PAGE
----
IRS Announces Audits of Business Jet Usage as Part of Larger Effort to Target High-Income Taxpayers

Feb 22, 2024
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By: Matthew E. Foreman, Esq., LL.M. and Samuel J. Brady, Esq.

On February 21, 2024, the IRS announced[1] plans to begin audits on aircraft that may be used for both business and personal purposes. This push is a part of the IRS’s broader focus on improving tax compliance in high-income categories and is being funded by supplemental funding allocated to the IRS by the Inflation Reduction Act.

The IRS will deploy advanced analytics and resources to scrutinize this area which they say has not been closely scrutinized in the past ten years. The IRS does not dispute that, when properly segregated between business and personal use, expenses from business use of a business jet as an asset deployed for a business purpose are properly deducted. However, this campaign focuses on when business jets are used for mixed personal and business use, due to the potential for taxpayers to attempt to deduct expenses from personal use.

Deducting Business Expenses

Under Internal Revenue Code Section 162(a), all ordinary and necessary expenses paid or incurred during the taxable year in the carrying on of a trade or business may be deducted. To state this another way, expenses can be deducted if they can be shown to be (i) ordinary to the business, (ii) necessary to the business, and (iii) incurred in carrying on the same trade or business. There is significant and detailed caselaw clarifying the important parts of Section 162(a). “Necessary” has not been limited to what a taxpayer is needed or obliged to purchase but rather has been read expansively to cover what is “appropriate and helpful.”[2] That an expense is “ordinary” may be shown by a finding that others in the deducting taxpayer's relevant business community routinely undergo similar expenses[3] or that the taxpayer’s intent in taking the expense was primarily to protect their business and that the expense was approximately related to that business.[4]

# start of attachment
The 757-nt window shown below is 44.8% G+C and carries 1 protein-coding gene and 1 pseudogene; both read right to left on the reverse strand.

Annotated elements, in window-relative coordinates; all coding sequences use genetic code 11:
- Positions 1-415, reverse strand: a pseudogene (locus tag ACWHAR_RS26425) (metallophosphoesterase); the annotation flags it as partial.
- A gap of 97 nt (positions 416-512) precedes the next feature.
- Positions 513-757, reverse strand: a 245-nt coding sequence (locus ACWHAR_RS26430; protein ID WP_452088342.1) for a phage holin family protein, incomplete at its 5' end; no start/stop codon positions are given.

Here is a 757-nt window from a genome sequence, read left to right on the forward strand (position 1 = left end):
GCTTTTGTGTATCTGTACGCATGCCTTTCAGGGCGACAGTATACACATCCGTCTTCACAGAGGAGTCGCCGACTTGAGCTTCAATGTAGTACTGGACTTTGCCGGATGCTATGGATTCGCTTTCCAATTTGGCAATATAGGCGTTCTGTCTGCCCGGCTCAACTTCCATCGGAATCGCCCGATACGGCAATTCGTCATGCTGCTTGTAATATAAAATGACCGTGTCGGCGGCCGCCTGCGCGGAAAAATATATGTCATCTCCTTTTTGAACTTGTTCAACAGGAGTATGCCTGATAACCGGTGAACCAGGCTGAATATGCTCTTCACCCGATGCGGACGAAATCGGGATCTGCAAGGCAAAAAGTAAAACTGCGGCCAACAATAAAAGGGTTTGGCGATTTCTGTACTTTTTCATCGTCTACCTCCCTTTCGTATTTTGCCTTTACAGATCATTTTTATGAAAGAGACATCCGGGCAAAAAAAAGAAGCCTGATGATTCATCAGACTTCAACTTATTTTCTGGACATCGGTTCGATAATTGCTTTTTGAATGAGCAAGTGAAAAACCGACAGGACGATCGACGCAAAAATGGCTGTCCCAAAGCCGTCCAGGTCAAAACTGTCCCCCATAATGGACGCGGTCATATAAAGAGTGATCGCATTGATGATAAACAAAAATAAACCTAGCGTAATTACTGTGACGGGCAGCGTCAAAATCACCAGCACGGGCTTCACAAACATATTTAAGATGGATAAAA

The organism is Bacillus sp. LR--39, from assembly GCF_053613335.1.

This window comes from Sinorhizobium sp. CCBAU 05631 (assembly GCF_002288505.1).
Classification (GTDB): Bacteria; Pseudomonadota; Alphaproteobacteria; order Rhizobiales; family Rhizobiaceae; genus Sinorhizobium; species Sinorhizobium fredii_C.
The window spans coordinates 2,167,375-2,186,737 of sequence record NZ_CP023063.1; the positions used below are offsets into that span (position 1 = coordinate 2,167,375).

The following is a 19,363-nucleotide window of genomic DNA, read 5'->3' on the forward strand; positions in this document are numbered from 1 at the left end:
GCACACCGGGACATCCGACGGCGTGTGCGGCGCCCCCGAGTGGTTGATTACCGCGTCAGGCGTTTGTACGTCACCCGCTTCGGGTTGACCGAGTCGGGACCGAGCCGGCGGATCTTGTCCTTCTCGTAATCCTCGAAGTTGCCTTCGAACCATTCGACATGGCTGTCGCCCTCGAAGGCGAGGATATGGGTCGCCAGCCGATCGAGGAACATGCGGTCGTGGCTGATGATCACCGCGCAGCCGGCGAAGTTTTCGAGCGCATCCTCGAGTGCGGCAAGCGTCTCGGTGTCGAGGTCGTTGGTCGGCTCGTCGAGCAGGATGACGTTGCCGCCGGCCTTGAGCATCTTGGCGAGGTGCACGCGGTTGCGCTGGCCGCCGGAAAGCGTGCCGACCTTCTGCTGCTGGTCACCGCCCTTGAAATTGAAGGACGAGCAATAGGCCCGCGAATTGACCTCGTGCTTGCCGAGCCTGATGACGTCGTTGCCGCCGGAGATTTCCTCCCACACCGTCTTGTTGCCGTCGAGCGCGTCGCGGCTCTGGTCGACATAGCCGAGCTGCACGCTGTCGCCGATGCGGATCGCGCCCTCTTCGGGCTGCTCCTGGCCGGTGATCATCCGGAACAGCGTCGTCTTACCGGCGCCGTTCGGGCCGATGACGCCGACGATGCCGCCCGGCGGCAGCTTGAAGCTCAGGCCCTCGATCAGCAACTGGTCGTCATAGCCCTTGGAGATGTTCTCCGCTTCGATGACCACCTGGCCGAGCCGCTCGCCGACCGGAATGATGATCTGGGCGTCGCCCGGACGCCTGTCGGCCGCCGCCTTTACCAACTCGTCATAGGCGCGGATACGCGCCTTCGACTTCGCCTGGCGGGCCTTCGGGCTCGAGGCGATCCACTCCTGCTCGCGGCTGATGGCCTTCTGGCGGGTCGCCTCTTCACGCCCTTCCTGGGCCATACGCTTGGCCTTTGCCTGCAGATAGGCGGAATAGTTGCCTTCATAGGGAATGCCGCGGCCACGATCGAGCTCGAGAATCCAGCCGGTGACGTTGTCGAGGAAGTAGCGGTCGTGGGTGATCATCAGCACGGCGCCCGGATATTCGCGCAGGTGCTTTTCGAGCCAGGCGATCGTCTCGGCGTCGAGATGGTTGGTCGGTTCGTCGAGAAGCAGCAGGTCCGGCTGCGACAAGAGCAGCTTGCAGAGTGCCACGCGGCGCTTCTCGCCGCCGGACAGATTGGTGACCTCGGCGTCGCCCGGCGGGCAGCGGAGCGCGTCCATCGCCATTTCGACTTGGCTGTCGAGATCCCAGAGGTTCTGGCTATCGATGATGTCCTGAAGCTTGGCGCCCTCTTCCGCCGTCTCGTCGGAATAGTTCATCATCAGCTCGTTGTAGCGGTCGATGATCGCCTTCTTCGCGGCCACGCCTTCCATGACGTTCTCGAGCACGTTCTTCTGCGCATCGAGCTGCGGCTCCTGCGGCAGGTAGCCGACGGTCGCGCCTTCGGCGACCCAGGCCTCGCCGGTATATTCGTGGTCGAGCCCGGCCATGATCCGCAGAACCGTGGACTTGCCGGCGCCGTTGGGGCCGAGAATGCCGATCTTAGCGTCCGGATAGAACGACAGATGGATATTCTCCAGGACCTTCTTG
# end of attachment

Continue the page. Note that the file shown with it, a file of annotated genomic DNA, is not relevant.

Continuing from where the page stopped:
Potential Audits

Taxpayers will likely need to substantiate their use of business assets for business purposes to deduct the related expenses. Taxpayers unable to prove that they are eligible to deduct these expenses will face the disallowance of such claimed deductions, as well as the inclusion of income from the potential personal use of business jets, interest, and the potential penalties. Detailed record-keeping to delineate between personal and business use of any business asset, such as a jet, is essential to sustain tax deductions.

Best Practices

For planned mixed-use jets, taxpayers may want to consider creating a holding company for the jet that will rent the jet to the taxpayer at fair market rates for personal use. The business use of the jet would be similarly expensed against the taxpayer’s main company. This way, under audit, personal use and business use would be clearly segregated, and the deduction would be easier to defend. It is strongly recommended that taxpayers speak with a their tax advisor regarding the specifics of their situation.

For personalized guidance on navigating IRS audits related to business jet usage and ensuring compliance with tax regulations, reach out to FRB's Taxation Practice Group at 516-599-0888 or fill out the form below.

[1] IRS IR-2024-46, Feb. 21, 2024

[2] See Welch v. Helvering, 290 U.S. 111 at 113 (1933).

[3] Id. At 114.

[4] See Jenkins v. Comm’r, T.C. Memo. 1983-667 (1983).

DISCLAIMER: This summary is not legal advice and does not create any attorney-client relationship. This summary does not provide a definitive legal opinion for any factual situation. Before the firm can provide legal advice or opinion to any person or entity, the specific facts at issue must be reviewed by the firm. Before an attorney-client relationship is formed, the firm must have a signed engagement letter with a client setting forth the Firm’s scope and terms of representation. The information contained herein is based upon the law at the time of publication.

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